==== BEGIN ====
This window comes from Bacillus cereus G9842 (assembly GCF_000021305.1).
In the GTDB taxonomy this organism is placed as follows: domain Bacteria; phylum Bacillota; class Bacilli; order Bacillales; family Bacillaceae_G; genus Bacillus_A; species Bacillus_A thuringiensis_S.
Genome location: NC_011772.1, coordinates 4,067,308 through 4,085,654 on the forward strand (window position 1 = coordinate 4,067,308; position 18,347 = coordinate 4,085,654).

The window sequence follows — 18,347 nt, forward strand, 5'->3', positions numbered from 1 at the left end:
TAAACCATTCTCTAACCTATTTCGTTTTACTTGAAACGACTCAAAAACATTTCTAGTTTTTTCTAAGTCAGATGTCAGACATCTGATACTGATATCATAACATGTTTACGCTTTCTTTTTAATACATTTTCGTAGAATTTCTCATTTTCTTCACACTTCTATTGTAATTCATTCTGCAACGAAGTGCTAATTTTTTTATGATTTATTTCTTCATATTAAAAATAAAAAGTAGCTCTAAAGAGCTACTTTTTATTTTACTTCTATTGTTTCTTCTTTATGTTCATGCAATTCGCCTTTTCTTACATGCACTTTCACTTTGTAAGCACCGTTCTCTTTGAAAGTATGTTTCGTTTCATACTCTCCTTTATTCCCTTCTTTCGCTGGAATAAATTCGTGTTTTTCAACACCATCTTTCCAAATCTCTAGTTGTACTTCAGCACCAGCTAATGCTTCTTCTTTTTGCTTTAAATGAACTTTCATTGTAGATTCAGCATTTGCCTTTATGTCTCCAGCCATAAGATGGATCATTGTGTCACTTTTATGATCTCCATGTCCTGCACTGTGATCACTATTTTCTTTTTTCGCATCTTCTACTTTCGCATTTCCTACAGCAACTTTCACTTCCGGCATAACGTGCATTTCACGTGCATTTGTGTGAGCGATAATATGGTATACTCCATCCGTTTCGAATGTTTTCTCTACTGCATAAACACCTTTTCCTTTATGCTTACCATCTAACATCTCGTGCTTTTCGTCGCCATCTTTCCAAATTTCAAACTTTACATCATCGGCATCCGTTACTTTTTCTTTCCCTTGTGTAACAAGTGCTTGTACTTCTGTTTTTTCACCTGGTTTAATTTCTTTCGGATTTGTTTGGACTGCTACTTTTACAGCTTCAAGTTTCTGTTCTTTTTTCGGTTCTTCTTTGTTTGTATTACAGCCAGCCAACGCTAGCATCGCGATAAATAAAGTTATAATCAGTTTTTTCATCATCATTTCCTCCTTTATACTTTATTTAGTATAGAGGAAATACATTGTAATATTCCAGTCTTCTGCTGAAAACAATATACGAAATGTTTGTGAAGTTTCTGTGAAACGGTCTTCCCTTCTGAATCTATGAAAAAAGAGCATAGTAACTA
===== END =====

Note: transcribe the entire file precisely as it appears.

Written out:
This window comes from Bacillus cereus G9842 (assembly GCF_000021305.1).
In the GTDB taxonomy this organism is placed as follows: domain Bacteria; phylum Bacillota; class Bacilli; order Bacillales; family Bacillaceae_G; genus Bacillus_A; species Bacillus_A thuringiensis_S.
Genome location: NC_011772.1, coordinates 4,067,308 through 4,085,654 on the forward strand (window position 1 = coordinate 4,067,308; position 18,347 = coordinate 4,085,654).

The window sequence follows — 18,347 nt, forward strand, 5'->3', positions numbered from 1 at the left end:
TAAACCATTCTCTAACCTATTTCGTTTTACTTGAAACGACTCAAAAACATTTCTAGTTTTTTCTAAGTCAGATGTCAGACATCTGATACTGATATCATAACATGTTTACGCTTTCTTTTTAATACATTTTCGTAGAATTTCTCATTTTCTTCACACTTCTATTGTAATTCATTCTGCAACGAAGTGCTAATTTTTTTATGATTTATTTCTTCATATTAAAAATAAAAAGTAGCTCTAAAGAGCTACTTTTTATTTTACTTCTATTGTTTCTTCTTTATGTTCATGCAATTCGCCTTTTCTTACATGCACTTTCACTTTGTAAGCACCGTTCTCTTTGAAAGTATGTTTCGTTTCATACTCTCCTTTATTCCCTTCTTTCGCTGGAATAAATTCGTGTTTTTCAACACCATCTTTCCAAATCTCTAGTTGTACTTCAGCACCAGCTAATGCTTCTTCTTTTTGCTTTAAATGAACTTTCATTGTAGATTCAGCATTTGCCTTTATGTCTCCAGCCATAAGATGGATCATTGTGTCACTTTTATGATCTCCATGTCCTGCACTGTGATCACTATTTTCTTTTTTCGCATCTTCTACTTTCGCATTTCCTACAGCAACTTTCACTTCCGGCATAACGTGCATTTCACGTGCATTTGTGTGAGCGATAATATGGTATACTCCATCCGTTTCGAATGTTTTCTCTACTGCATAAACACCTTTTCCTTTATGCTTACCATCTAACATCTCGTGCTTTTCGTCGCCATCTTTCCAAATTTCAAACTTTACATCATCGGCATCCGTTACTTTTTCTTTCCCTTGTGTAACAAGTGCTTGTACTTCTGTTTTTTCACCTGGTTTAATTTCTTTCGGATTTGTTTGGACTGCTACTTTTACAGCTTCAAGTTTCTGTTCTTTTTTCGGTTCTTCTTTGTTTGTATTACAGCCAGCCAACGCTAGCATCGCGATAAATAAAGTTATAATCAGTTTTTTCATCATCATTTCCTCCTTTATACTTTATTTAGTATAGAGGAAATACATTGTAATATTCCAGTCTTCTGCTGAAAACAATATACGAAATGTTTGTGAAGTTTCTGTGAAACGGTCTTCCCTTCTGAATCTATGAAAAAAGAGCATAGTAACTA